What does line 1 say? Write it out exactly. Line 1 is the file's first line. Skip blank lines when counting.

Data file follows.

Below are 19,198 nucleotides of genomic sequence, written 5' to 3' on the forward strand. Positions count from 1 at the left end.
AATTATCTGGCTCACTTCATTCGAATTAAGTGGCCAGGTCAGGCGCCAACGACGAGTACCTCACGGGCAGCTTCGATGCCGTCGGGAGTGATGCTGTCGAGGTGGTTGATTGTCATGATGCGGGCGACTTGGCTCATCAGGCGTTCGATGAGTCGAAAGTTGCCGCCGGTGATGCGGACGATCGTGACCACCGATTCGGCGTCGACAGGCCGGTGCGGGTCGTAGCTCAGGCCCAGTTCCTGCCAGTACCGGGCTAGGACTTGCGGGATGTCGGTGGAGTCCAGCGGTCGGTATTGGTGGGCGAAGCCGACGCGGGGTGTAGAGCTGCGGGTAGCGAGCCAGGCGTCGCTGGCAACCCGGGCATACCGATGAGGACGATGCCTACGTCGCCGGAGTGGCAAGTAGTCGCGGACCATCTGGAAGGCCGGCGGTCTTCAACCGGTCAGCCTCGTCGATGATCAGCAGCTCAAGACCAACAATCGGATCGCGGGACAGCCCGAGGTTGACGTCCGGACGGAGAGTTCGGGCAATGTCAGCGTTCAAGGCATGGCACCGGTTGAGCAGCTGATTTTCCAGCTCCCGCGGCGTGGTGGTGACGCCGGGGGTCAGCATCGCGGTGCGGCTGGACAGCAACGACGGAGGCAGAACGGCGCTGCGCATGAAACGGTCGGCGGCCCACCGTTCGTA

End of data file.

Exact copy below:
Below are 19,198 nucleotides of genomic sequence, written 5' to 3' on the forward strand. Positions count from 1 at the left end.